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Home :: Archive :: 1996 :: September ::
Re: New Globe; State of the Profession
Shakespeare Electronic Conference, SHK 7.0657.  Saturday, 14 September 1996.

(1)     From:   Thomas F. Connolly <
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        Date:   Friday, 13 Sep 1996 19:15:02 -0400 (EDT)
        Subj:   Re: SHK 7.0655 The New Globe

(2)     From:   Allen Walker <
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        Date:   Saturday, 14 Sep 96 00:57:53 -0500 (CDT)
        Subj:   Re: SHK 7.0654  Re: The State of the Profession


(1)----------------------------------------------------------------------------
From:           Thomas F. Connolly <
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Date:           Friday, 13 Sep 1996 19:15:02 -0400 (EDT)
Subject: 7.0655 The New Globe
Comment:        Re: SHK 7.0655 The New Globe

Steven Marx's comments are a wonderful precis of the anti-reconstruction
argument couched in the enthusiastic language of a pro-reconstructionist. A
point by point consideration of his comments nonetheless directs one to
question the premise of the reconstruction.  The positivistic elan that informs
Mr Marx's sophisticated recapitulation of his experience in the theatre causes
confirms my suspicions about the venture.  I direct list-readers to the current
issue of __Theatre Symposium__ and the essay by Ronald Vince.

(2)----------------------------------------------------------------------------
From:           Allen Walker <
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Date:           Saturday, 14 Sep 96 00:57:53 -0500 (CDT)
Subject: 7.0654  Re: The State of the Profession
Comment:        Re: SHK 7.0654  Re: The State of the Profession

>From:           Jean Peterson <
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>I don't know what Bill Godshalk means by calling "the state of the profession"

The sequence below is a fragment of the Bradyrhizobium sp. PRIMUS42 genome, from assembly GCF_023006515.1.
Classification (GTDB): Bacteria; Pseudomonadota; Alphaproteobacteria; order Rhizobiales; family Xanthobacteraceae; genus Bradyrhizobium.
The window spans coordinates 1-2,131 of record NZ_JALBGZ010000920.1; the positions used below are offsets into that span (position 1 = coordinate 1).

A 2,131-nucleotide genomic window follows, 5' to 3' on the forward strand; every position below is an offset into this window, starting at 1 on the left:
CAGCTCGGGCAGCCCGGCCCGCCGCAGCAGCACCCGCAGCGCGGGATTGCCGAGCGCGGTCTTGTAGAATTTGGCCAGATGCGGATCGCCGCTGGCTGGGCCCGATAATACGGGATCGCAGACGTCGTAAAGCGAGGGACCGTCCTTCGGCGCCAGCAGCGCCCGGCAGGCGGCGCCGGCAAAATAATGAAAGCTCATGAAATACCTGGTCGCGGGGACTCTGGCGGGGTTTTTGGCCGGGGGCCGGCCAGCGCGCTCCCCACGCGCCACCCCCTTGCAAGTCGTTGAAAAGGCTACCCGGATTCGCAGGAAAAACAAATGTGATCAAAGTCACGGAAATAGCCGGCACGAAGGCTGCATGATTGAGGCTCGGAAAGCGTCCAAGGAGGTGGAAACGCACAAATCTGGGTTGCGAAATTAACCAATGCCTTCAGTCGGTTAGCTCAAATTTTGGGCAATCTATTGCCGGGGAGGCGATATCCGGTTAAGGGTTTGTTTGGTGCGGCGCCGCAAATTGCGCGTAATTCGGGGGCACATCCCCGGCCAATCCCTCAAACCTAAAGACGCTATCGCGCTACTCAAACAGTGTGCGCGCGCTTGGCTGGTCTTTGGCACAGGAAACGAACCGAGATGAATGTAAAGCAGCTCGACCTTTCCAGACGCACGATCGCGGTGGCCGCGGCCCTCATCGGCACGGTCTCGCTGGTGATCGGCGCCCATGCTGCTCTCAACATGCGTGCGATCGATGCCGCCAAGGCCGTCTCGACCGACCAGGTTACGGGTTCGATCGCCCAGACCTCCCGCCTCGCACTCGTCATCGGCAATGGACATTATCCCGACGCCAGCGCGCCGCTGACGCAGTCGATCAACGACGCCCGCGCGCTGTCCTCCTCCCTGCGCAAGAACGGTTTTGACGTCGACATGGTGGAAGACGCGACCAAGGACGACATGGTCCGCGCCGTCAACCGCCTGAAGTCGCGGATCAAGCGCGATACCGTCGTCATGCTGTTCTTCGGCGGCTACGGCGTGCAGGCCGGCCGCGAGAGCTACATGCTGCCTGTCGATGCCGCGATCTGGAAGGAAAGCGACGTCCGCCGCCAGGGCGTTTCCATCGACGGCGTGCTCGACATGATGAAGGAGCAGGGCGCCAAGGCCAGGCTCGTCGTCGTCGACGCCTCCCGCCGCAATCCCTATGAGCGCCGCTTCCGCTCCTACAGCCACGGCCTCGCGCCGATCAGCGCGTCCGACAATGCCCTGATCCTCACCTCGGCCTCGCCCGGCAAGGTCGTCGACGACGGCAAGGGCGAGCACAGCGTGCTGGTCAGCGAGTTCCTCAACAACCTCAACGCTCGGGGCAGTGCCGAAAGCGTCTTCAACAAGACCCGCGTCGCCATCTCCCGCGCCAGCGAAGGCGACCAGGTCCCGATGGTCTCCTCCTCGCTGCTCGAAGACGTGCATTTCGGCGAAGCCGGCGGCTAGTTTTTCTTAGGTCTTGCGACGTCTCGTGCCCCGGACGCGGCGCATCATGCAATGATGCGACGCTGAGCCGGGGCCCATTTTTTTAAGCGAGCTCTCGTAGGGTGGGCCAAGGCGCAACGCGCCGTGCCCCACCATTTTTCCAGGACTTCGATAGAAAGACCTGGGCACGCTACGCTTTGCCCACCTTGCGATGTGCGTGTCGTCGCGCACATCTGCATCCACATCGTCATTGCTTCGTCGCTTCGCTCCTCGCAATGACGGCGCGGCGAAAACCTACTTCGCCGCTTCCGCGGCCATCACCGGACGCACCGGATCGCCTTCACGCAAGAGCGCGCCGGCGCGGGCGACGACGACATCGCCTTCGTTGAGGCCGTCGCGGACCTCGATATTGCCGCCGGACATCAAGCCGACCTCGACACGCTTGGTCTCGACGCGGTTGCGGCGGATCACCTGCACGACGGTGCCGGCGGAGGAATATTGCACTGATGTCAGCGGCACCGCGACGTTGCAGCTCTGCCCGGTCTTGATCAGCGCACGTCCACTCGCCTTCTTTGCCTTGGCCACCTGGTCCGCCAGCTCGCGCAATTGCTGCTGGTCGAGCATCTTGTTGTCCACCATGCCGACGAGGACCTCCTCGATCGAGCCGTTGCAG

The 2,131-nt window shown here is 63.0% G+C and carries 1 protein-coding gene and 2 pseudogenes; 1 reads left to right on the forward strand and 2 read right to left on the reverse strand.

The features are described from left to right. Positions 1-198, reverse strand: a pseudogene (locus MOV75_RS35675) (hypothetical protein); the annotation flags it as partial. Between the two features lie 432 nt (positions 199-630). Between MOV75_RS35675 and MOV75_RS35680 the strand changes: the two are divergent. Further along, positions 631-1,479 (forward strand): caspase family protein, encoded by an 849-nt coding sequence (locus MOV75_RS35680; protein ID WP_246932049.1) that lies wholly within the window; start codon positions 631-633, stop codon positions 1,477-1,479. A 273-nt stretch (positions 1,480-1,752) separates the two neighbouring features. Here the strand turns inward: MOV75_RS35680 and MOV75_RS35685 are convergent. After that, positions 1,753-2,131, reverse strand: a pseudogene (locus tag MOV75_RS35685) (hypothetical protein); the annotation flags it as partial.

>fragmented--I would more correctly call it "terrified".  As if all those jobs
>that DID NOT materialize in the 1990's and the thousands of qualified and
>talented Ph.D's desperate for employment were not enough; as if the hostility
>of the religious right and Republican majority to the mythic "tenured
>radicals"--you know, all those militant Marxist feminazi lesbian homosexual
>Satan-worshippers currently in charge of American universities --hasn't done
>enough damage in drying up millions of dollars in formerly available loans,
>grants and subsidies, demoralizing and impoverishing students and faculty alike
>(and making college simply impossible for many). Now we have the very real and
>present danger to the tenure system, first enacted in the firing of a third of
>the tenured faculty at Bennington last year, and currently embodied in
>legislature proposed and about-to-be-voted on at the University of Minnesota.

Having completed my MFA in theatre/film in May 1995, and more recently having
completed my first semester teaching on the university level (I have taught at
private academies for several years on a part-time basis), I have observed a
distinct line between several modes of approach to theatre, most of them
interestingly diverse and inspirational.  However, as a person who considers
himself  a conservative moderate (I also happen to be a Christian), I
personally have been vilified by many of my colleages and former academic
professors as a member of the so-called "religious right" when in fact I do not
consider myself to be an extremist of any kind.  I find an appreciation for
lesbian theatre as well as evangelical drama, Shakespeare as well as Marlow,
performance art as well as Broadway musicals -- yet for some reason my
colleagues still tend to brand me and my art as "threats" of some kind.

I dare say that there might be some form of theatre/literature that each of us
might find personally repulsive, not to our liking, against our values,
whatever.  I simply find it interesting that, more often than not (in my
experience), any form of academia that even remotely embraces a judeo-christian
perspective is treated with the same aversion one might have found in an 18th
century leper colony.  Whether or not I embrace the moral implications the
views of so-called "tenured radicals", more often than not I have found this to
be a one-sided battle.

I'd be interested to hear from others in our profession who have experienced
this form of oppression in the guise of political correctness.  Funding and
other issues aside, at least our theatres are not being physically burned to
the ground by Puritans.

Regards,
---Allen Walker
---Fort Worth, Texas
 

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